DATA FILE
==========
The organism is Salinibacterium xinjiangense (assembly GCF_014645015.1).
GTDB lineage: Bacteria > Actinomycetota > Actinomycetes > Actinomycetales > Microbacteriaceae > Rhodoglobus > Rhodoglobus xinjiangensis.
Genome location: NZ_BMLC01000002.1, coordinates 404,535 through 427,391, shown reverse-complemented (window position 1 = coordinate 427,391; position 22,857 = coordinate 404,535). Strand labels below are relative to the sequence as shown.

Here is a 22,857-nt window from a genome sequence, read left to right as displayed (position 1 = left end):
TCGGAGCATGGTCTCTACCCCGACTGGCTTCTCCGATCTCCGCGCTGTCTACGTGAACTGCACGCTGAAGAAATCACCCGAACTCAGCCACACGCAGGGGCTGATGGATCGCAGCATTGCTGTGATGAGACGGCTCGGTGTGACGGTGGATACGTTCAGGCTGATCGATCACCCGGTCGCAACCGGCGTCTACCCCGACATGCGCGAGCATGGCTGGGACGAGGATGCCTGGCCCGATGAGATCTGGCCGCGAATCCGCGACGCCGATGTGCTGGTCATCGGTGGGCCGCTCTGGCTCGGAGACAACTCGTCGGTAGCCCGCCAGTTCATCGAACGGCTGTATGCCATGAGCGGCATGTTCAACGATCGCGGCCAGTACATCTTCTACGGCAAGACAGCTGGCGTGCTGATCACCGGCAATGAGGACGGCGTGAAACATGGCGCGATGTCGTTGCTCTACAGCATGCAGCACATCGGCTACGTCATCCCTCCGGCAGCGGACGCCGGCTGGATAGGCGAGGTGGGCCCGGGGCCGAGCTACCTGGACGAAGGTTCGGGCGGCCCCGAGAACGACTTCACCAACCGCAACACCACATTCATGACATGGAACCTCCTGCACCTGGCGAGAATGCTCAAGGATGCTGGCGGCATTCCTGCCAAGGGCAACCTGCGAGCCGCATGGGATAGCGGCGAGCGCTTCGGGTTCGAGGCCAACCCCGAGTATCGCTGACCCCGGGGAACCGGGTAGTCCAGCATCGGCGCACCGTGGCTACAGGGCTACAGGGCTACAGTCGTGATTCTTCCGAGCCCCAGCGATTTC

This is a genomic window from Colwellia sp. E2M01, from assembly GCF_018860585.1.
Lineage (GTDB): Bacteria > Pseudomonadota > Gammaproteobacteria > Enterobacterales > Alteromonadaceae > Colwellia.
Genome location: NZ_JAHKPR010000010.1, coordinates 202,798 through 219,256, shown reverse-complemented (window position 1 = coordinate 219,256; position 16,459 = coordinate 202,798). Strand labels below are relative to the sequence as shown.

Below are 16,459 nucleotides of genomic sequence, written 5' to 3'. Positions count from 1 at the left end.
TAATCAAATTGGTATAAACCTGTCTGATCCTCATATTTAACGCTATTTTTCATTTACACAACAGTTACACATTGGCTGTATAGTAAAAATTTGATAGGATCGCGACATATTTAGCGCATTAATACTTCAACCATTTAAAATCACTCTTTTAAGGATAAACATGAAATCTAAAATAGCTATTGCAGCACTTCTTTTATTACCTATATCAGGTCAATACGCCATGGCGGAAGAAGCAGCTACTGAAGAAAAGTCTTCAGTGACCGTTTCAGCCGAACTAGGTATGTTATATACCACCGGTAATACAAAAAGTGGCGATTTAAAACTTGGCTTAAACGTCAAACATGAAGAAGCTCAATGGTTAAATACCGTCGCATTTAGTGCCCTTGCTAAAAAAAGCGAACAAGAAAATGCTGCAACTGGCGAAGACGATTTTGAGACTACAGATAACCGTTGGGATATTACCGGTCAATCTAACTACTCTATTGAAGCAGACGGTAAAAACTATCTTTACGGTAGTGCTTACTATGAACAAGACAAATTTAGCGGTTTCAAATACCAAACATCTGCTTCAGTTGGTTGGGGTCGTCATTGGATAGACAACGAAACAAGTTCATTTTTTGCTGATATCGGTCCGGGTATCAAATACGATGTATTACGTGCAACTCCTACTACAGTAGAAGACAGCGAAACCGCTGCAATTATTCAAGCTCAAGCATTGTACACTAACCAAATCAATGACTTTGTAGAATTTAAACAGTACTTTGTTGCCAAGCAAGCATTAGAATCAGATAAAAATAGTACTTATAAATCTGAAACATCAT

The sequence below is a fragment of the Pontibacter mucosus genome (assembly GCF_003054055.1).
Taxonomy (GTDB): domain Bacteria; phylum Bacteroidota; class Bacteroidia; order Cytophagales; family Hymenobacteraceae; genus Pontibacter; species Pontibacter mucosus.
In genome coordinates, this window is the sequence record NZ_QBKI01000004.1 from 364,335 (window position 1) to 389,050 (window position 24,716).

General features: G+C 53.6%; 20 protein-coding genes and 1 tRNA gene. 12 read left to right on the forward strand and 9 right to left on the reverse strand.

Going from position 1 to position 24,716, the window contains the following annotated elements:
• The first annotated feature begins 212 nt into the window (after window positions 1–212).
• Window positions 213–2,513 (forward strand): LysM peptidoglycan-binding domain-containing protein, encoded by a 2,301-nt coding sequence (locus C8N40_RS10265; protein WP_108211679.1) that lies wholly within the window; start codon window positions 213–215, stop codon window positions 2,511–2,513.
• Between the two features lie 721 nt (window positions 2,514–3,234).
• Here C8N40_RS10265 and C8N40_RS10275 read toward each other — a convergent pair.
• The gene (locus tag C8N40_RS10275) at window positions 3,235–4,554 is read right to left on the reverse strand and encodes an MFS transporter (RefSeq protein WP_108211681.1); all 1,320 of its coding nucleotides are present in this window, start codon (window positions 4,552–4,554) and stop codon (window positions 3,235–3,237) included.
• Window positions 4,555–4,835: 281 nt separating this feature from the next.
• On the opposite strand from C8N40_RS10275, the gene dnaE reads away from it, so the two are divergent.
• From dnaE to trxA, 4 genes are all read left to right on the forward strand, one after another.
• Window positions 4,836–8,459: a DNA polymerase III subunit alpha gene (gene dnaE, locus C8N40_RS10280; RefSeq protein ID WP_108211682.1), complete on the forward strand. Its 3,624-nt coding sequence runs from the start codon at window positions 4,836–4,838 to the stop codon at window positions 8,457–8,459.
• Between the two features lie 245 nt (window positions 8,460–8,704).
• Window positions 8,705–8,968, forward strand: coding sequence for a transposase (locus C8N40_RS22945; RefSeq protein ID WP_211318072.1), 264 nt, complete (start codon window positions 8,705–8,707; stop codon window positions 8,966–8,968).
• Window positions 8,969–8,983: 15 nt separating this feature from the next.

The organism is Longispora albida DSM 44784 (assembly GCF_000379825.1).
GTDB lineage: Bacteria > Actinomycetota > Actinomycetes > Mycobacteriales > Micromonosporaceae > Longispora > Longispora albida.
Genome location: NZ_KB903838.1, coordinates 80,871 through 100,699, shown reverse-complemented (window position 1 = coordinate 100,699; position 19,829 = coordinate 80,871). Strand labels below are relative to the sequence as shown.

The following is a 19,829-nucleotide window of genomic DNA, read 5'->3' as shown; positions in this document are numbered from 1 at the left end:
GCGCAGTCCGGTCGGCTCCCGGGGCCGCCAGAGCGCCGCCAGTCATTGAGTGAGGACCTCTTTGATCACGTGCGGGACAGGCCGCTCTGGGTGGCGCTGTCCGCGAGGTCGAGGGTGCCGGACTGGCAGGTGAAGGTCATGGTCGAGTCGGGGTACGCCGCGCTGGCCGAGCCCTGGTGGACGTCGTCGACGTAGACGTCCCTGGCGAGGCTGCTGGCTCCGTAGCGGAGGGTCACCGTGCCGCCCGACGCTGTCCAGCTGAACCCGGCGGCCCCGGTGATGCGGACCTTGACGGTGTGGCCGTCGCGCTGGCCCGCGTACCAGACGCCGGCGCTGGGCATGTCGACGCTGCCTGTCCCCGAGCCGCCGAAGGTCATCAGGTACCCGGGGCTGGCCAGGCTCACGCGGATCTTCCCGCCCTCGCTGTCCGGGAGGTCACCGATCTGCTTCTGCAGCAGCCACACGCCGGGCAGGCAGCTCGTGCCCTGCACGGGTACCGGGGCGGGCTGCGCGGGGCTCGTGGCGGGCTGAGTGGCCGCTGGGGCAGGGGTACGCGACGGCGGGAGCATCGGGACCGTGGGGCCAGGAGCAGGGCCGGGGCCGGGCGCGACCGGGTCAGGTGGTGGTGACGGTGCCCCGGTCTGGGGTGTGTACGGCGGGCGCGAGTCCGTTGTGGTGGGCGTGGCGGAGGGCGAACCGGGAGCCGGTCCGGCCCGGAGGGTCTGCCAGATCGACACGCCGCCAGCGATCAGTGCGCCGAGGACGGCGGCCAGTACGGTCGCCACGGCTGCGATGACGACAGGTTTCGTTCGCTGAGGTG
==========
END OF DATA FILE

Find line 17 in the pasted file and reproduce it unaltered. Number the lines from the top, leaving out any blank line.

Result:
• Window positions 213–2,513 (forward strand): LysM peptidoglycan-binding domain-containing protein, encoded by a 2,301-nt coding sequence (locus C8N40_RS10265; protein WP_108211679.1) that lies wholly within the window; start codon window positions 213–215, stop codon window positions 2,511–2,513.